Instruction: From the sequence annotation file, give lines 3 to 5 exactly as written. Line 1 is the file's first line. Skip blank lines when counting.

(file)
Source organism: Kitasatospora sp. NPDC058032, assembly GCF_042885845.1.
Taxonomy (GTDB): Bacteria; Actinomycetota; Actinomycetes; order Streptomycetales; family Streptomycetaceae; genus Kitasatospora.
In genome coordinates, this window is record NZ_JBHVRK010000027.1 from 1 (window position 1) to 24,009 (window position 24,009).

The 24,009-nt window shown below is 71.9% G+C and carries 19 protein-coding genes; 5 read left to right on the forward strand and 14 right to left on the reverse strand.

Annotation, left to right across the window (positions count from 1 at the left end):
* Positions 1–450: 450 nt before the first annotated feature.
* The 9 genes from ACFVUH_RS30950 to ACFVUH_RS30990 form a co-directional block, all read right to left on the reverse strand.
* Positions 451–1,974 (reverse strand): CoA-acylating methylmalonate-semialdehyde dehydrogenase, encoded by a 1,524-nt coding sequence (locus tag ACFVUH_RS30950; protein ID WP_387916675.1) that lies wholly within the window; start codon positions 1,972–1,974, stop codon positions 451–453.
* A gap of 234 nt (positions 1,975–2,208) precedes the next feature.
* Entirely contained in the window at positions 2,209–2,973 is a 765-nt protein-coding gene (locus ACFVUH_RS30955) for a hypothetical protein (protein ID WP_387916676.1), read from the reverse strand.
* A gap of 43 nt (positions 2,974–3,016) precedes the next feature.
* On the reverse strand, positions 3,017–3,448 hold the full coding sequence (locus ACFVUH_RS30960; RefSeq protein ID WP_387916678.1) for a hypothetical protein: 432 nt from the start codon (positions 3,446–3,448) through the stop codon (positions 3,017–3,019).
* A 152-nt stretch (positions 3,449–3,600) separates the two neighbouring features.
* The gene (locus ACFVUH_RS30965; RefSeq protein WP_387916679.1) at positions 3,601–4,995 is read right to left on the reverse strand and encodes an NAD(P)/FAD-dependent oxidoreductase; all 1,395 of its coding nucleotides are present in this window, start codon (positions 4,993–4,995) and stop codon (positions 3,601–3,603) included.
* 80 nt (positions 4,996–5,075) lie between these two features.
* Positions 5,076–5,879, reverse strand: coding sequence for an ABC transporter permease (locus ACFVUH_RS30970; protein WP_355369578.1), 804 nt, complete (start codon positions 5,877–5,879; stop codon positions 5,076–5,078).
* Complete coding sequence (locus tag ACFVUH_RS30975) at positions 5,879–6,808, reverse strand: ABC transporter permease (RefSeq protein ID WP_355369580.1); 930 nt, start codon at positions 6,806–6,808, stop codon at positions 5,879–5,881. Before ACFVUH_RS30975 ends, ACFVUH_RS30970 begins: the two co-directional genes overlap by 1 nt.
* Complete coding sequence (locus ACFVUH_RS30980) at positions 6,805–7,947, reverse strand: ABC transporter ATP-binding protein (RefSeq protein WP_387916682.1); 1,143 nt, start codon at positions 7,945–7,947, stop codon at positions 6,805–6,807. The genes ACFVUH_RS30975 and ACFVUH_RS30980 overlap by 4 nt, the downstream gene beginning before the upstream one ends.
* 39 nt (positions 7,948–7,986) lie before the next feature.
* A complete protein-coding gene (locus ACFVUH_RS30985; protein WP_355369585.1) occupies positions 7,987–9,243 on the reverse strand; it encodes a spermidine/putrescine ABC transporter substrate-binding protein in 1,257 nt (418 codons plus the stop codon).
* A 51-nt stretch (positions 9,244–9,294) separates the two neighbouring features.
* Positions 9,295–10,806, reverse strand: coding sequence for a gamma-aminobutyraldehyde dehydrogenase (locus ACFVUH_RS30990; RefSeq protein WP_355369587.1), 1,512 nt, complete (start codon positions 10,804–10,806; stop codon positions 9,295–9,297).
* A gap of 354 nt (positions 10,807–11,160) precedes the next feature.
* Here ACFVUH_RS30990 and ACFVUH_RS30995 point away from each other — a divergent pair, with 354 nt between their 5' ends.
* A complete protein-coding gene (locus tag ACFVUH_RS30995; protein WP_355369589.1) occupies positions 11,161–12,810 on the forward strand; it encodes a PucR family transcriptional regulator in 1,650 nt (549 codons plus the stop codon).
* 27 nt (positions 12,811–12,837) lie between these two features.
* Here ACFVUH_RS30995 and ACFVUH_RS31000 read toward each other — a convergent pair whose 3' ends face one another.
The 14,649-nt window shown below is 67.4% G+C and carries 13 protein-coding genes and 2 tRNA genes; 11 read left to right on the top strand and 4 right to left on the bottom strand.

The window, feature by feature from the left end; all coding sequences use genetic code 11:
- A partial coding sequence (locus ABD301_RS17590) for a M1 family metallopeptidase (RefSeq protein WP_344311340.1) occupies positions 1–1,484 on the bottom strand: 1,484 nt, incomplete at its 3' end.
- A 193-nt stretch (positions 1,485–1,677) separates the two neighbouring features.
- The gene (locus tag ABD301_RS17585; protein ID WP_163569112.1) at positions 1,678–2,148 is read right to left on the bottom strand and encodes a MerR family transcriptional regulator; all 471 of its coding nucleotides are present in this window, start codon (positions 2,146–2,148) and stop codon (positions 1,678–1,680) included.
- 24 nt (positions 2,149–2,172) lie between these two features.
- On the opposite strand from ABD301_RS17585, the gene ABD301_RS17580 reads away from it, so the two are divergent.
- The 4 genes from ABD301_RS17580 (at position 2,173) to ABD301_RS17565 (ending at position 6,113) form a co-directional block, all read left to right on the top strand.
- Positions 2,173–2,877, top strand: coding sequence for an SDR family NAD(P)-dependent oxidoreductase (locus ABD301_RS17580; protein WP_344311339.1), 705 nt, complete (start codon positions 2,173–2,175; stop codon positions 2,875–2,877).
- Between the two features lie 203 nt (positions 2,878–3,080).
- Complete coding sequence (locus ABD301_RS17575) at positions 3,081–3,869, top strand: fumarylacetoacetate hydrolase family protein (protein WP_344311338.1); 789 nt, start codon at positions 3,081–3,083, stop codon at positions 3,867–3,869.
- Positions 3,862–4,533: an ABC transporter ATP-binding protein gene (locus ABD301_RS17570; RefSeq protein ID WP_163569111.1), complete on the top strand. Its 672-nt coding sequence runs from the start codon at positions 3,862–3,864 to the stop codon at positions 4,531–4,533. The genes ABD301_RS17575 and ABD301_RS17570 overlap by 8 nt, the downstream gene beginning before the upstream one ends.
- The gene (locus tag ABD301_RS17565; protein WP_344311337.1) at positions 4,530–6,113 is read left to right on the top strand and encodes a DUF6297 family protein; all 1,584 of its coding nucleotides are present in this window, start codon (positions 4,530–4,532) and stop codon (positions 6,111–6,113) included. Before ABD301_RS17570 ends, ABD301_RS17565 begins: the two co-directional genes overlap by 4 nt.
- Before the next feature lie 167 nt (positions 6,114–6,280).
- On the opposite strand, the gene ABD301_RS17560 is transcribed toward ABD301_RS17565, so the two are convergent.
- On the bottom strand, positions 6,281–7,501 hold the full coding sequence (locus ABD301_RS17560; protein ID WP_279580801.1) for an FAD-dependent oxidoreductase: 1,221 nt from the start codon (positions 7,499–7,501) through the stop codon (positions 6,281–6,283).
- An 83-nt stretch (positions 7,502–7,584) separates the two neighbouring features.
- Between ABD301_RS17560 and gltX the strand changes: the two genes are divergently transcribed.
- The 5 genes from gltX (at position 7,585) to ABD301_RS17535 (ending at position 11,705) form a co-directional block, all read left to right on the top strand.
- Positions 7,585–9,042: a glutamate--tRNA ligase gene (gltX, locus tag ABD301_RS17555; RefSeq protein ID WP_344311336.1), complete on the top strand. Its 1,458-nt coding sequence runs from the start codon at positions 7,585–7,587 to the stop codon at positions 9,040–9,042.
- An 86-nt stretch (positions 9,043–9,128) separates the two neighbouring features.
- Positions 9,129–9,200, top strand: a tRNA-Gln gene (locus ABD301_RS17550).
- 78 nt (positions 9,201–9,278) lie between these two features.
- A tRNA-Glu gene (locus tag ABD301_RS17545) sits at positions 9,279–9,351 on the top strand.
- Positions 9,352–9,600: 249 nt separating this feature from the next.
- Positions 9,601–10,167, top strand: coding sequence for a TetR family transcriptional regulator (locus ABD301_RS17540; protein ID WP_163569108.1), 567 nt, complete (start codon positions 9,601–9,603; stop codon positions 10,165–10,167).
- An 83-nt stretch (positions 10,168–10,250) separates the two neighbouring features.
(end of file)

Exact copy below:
In genome coordinates, this window is record NZ_JBHVRK010000027.1 from 1 (window position 1) to 24,009 (window position 24,009).

The 24,009-nt window shown below is 71.9% G+C and carries 19 protein-coding genes; 5 read left to right on the forward strand and 14 right to left on the reverse strand.

Annotation, left to right across the window (positions count from 1 at the left end):